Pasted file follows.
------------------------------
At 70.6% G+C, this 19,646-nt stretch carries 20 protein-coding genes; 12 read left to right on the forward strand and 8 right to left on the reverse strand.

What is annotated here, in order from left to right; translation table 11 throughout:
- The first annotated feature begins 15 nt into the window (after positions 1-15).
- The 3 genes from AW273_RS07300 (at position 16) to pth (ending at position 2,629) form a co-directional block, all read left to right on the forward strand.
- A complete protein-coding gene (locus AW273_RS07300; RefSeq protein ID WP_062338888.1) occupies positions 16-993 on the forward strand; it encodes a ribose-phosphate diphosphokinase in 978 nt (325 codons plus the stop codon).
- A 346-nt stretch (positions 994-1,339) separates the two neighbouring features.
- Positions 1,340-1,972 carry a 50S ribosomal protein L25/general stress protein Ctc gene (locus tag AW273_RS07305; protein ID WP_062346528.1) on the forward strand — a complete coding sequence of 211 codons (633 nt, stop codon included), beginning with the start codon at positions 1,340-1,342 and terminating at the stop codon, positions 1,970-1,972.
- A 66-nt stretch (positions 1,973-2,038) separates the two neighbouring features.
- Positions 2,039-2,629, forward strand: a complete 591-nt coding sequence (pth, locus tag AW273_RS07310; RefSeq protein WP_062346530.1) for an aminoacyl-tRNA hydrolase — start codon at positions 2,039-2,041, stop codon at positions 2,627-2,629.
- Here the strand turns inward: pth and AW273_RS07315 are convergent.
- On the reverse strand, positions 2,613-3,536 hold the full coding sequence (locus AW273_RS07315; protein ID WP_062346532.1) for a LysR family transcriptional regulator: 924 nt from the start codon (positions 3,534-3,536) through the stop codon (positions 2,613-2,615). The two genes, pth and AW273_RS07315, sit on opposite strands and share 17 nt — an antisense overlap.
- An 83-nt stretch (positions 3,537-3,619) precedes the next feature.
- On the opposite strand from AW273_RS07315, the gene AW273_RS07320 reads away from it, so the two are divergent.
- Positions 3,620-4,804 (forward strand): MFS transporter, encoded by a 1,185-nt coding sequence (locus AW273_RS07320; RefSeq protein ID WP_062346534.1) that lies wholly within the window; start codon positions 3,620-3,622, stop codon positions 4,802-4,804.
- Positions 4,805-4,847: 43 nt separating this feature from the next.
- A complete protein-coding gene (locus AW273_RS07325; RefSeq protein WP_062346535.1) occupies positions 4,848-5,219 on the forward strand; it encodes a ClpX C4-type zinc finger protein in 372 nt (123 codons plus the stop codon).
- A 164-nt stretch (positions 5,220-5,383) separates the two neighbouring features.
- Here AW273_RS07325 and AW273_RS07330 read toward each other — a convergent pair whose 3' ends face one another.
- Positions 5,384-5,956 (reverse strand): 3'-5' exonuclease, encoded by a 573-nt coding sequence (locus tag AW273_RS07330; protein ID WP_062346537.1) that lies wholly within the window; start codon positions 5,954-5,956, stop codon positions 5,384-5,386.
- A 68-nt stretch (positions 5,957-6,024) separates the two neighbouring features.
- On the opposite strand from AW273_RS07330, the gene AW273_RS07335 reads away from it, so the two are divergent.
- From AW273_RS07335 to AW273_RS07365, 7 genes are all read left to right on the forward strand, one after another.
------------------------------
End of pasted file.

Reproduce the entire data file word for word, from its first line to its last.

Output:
At 70.6% G+C, this 19,646-nt stretch carries 20 protein-coding genes; 12 read left to right on the forward strand and 8 right to left on the reverse strand.

What is annotated here, in order from left to right; translation table 11 throughout:
- The first annotated feature begins 15 nt into the window (after positions 1-15).
- The 3 genes from AW273_RS07300 (at position 16) to pth (ending at position 2,629) form a co-directional block, all read left to right on the forward strand.
- A complete protein-coding gene (locus AW273_RS07300; RefSeq protein ID WP_062338888.1) occupies positions 16-993 on the forward strand; it encodes a ribose-phosphate diphosphokinase in 978 nt (325 codons plus the stop codon).
- A 346-nt stretch (positions 994-1,339) separates the two neighbouring features.
- Positions 1,340-1,972 carry a 50S ribosomal protein L25/general stress protein Ctc gene (locus tag AW273_RS07305; protein ID WP_062346528.1) on the forward strand — a complete coding sequence of 211 codons (633 nt, stop codon included), beginning with the start codon at positions 1,340-1,342 and terminating at the stop codon, positions 1,970-1,972.
- A 66-nt stretch (positions 1,973-2,038) separates the two neighbouring features.
- Positions 2,039-2,629, forward strand: a complete 591-nt coding sequence (pth, locus tag AW273_RS07310; RefSeq protein WP_062346530.1) for an aminoacyl-tRNA hydrolase — start codon at positions 2,039-2,041, stop codon at positions 2,627-2,629.
- Here the strand turns inward: pth and AW273_RS07315 are convergent.
- On the reverse strand, positions 2,613-3,536 hold the full coding sequence (locus AW273_RS07315; protein ID WP_062346532.1) for a LysR family transcriptional regulator: 924 nt from the start codon (positions 3,534-3,536) through the stop codon (positions 2,613-2,615). The two genes, pth and AW273_RS07315, sit on opposite strands and share 17 nt — an antisense overlap.
- An 83-nt stretch (positions 3,537-3,619) precedes the next feature.
- On the opposite strand from AW273_RS07315, the gene AW273_RS07320 reads away from it, so the two are divergent.
- Positions 3,620-4,804 (forward strand): MFS transporter, encoded by a 1,185-nt coding sequence (locus AW273_RS07320; RefSeq protein ID WP_062346534.1) that lies wholly within the window; start codon positions 3,620-3,622, stop codon positions 4,802-4,804.
- Positions 4,805-4,847: 43 nt separating this feature from the next.
- A complete protein-coding gene (locus AW273_RS07325; RefSeq protein WP_062346535.1) occupies positions 4,848-5,219 on the forward strand; it encodes a ClpX C4-type zinc finger protein in 372 nt (123 codons plus the stop codon).
- A 164-nt stretch (positions 5,220-5,383) separates the two neighbouring features.
- Here AW273_RS07325 and AW273_RS07330 read toward each other — a convergent pair whose 3' ends face one another.
- Positions 5,384-5,956 (reverse strand): 3'-5' exonuclease, encoded by a 573-nt coding sequence (locus tag AW273_RS07330; protein ID WP_062346537.1) that lies wholly within the window; start codon positions 5,954-5,956, stop codon positions 5,384-5,386.
- A 68-nt stretch (positions 5,957-6,024) separates the two neighbouring features.
- On the opposite strand from AW273_RS07330, the gene AW273_RS07335 reads away from it, so the two are divergent.
- From AW273_RS07335 to AW273_RS07365, 7 genes are all read left to right on the forward strand, one after another.